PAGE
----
TANNER'S CASSIA (CASSIA AURICULATA L) EXTRACT PREVENTS HEMOGLOBIN GLYCATION AND TAIL TENDON COLLAGEN PROPERTIES IN EXPERIMENTAL DIABETIC RATS

The present study investigated the beneficial effect of Tanner's cassia (Cassia auriculta L) extract which prevents hemoglobin glycation and tail tendon collagen properties in streptozotocin (STZ) -induced diabetic rats. The effects of an aqueous extract of Tanner's cassia and glybenclamide on plasma glucose, insulin, glycosylated hemoglobin and the collagen properties such as total collagen, extent of glycation, advanced glycation end product (AGE) linked fluorescence, lipid peroxidation (hydroperoxides), neutral salt, acid and pepsin soluble collagen were examined in tail tendon of control and experimental groups. Oral administration of Tanner's cassia (0.45 mg/kg/bw) aqueous extract and glibenglamide to diabetic rats for 45 days significantly reduced blood glucose, glycosylated hemoglobin with increased level of insulin and prevented the abnormalities of tail tendon collagen properties. The results showed that Tanner's cassia extract has antihyperglycaemic properties and prevents the abnormalities of collagen properties in tail tendon of STZ-induced diabetic rats. Tanner's cassia extract administration is more effective than glibenclamide. Key words: Tanner's cassia, Hemoglobin glycation, Tail tendon collagen, Diabetes mellitus.






Latest articles from "Journal of Cell and Tissue Research":

REGENERATION OF GINGER (Zingiber officinale ROSC.) THROUGH SHOOT TIP CULTURE(August 1, 2014)

IMMUNOHISTOCHEMICAL AND QUANTITATIVE REAL TIME PCR EXPRESSION OF MATRIX METALLOPROTEINASES (MMPs) IN CANINE MAMMARY TUMOURS(August 1, 2014)

ANTIOXIDANT POTENTIAL IN SEEDS OF CORIANDRUM SATIVUM: AN IN VITRO STUDY(August 1, 2014)

ADVENTITIOUS SHOOT REGENERATION IN SAFFLOWER (CARTHAMUS TIN CTORIUS L.) USING TDZNAA(August 1, 2014)

MICROPROPAGATION STRATEGIES FOR CONSERVATION OF ENDANGERED MEDICINAL PLANT WITHANIA SOMNIFERA (L.) DUNAL(August 1, 2014)

CANINE PERSISTENT WOUND PATHOGENS AND THEIR ASSOCIATION WITH BIOFILM FORMATION(August 1, 2014)

EFFECT OF BISPHENOL-A ON THE ANTIOXIDANT DEFENSE SYSTEM AND ITS IMPACT ON THE ACTIVITY OF SUCCINATE DEHYDROGENASE IN THE GILL OF FRESHWATER FISH, OREOCHROMIS MOSSAMBICUS(August 1, 2014)

Other interesting articles:

ABSTRACTS OF PRESENTED PAPERS FROM THE PARAPSYCHOLOGICAL ASSOCIATION 54TH ANNUAL CONVENTION, CURITIBA, BRAZIL, AUGUST 18-21, 2011
The Journal of Parapsychology (October 1, 2011)

Antimicrobial Effects of Quercus Brantii Fruits on Bacterial Pathogens
Jundishapur Journal of Microbiology (July 1, 2012)

Antiasthmatic Effect of Standardized Extract of Ayurvedic Compounds via Nasal Spray Actuation (in Aerosol Form) in Rodents and Its Comparative Clinical Study
Advances in Natural Science (July 1, 2013)

Ethnopharmacological study of plants used to treat malaria, in traditional medicine, by Bete Populations of Issia (Cte d'Ivoire)
Journal of Pharmaceutical Sciences and Research (April 1, 2010)

Evaluation of antibacterial and antioxidant activity of Mangifera indica (leaves)
Journal of Pharmaceutical Sciences and Research (January 1, 2010)

Anti-inflammatory Activity of Mimosa pudica Linn. (Mimosaceae) Leaves : An Ethnpharmacological study
Journal of Pharmaceutical Sciences and Research (March 1, 2012)

Pharmacognostical standardization of leaves of Ixora coccinea, linn.
Journal of Pharmaceutical Sciences and Research (March 1, 2010)

Publication: Journal of Cell and Tissue Research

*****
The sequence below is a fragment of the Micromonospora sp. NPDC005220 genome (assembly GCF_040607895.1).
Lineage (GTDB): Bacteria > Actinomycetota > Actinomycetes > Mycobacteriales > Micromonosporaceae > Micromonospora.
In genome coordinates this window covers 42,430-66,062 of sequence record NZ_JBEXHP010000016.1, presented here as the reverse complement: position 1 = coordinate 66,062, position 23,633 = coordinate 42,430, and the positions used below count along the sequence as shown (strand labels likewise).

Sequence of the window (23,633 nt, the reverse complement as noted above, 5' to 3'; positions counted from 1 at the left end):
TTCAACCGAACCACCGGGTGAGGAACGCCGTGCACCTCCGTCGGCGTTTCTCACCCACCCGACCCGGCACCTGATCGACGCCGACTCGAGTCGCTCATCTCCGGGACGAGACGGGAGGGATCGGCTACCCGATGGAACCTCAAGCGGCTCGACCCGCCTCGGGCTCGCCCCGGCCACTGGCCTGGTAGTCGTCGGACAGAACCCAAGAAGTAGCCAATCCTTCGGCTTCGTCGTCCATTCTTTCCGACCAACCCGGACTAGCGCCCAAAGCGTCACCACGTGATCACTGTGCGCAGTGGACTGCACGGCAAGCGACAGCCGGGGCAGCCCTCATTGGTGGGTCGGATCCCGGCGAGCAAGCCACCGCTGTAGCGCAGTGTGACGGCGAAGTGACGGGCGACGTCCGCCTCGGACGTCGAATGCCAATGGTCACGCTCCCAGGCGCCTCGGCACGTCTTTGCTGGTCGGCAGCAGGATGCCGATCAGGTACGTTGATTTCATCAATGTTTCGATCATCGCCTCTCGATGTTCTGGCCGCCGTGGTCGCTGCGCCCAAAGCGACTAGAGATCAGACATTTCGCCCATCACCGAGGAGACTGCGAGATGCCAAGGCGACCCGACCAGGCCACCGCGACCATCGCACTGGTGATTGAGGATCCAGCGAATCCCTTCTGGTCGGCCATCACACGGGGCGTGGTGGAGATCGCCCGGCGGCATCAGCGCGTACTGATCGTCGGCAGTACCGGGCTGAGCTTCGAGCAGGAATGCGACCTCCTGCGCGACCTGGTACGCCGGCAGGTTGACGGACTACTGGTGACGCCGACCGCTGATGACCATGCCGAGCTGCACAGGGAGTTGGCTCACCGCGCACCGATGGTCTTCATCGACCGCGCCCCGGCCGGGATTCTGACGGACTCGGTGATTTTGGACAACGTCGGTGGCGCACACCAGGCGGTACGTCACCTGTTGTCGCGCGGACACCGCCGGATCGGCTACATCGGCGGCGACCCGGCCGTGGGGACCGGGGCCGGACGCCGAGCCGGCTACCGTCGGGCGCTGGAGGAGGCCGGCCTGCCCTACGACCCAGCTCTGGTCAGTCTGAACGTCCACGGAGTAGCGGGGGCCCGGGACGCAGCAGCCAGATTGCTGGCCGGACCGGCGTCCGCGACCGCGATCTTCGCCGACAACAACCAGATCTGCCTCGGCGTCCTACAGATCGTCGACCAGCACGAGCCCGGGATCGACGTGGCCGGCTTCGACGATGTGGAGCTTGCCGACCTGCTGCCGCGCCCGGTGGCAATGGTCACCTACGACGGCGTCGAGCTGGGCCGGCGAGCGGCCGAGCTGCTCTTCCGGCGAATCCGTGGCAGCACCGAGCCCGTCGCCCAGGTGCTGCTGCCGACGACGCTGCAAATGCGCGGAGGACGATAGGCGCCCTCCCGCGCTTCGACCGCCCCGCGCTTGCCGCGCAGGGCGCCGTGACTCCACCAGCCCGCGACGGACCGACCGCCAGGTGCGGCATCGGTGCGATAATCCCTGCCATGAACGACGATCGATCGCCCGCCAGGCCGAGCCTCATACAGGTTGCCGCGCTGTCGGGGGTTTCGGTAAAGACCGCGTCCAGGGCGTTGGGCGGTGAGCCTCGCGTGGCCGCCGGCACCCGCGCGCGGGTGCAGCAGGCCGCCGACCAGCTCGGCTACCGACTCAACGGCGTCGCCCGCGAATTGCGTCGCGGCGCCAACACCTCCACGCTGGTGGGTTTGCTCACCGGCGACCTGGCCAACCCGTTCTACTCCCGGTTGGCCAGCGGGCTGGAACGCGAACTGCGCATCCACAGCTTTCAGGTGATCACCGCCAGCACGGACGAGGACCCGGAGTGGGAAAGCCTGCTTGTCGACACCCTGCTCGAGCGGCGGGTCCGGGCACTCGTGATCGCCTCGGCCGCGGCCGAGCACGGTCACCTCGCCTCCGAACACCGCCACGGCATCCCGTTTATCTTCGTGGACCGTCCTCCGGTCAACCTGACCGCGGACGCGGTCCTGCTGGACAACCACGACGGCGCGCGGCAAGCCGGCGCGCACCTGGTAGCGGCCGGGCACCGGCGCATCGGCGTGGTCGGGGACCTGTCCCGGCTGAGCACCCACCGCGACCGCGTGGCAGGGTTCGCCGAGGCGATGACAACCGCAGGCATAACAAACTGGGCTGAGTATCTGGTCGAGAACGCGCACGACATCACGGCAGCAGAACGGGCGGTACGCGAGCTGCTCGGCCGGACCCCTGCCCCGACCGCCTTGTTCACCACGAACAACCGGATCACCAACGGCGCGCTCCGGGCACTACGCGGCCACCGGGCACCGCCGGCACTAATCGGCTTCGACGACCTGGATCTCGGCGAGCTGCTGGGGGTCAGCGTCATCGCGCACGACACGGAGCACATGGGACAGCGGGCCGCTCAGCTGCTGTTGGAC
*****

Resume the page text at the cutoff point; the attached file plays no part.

Author: Murugan, P
Date published: April 1, 2010

INTRODUCTION

Collagen is the most abundant protein present in the connective tissue, which is affected during diabetes. Collagen plays a major role in contraction, relaxation and other activities of the organs in general [1]. Modifications of this protein may play a critical role in the complications of diabetes [2].Abnormalities in connective tissues that contain Type I collagen are common in human diabetes and in animal models. These defects include poor wound healing [3], stiffening of arteries [4], toughened skin [5], limited joint mobility [6], decreased bone formation [7], and decreased lung expansion volume [8]. Such defects predict the development of more serious diseases such as neuropathy and retinopathy [6,9].

The cross-linking of collagen by the non-enzymatic advanced glycated endproducts (AGEs) formation or the enzymatic glucose incorporation is probably one of themainmechanisms underlying the increased arterial stiffness in diabetic patients or diabetic complications in general [10]. The solubility of collagenous tissues decreases due to diabetes [8-l0], the tensile strength of the tissues increases [11-12], and the non-enzymatic glycation (NEG) of collagen increases [8,13].

Hyperglycemia results in increased NEG of proteins from many tissues of diabetics [13]. NEG is the first in a series of reactions known as Maillard-browning [14]. This process can promote cross-linking of proteins, in vitro via 6-NH, groups of lysine or hydroxylysine. Maillard-browning might occur in vivo and be enhanced due to diabetes, especially in tissues where protein turnover is slow. It has been proposed that fluorescent compounds accumulate in tendons [15].

The common name Tanner's cassia (Cassia auriculata L.), belonging to the family Ceasalpinaceae is a shrub that has attractive yellowflowers, commonly used for the treatment of skin disorders and body odour. It is a native plant present in different parts of India. Indigenous people use various parts of the plant for diabetes mellitus. It is widely used in Ayurvedic medicine as a "Kalpa drug" containing five parts of the shrub (roots, leaves, flowers, bark and unripe fruits). They are taken in equal quantity, dried and then powdered to give "Avarai Panchaga Choornam", for the control of sugar levels and reduction of symptoms such as polyuria and thirst in diabetes [16,17].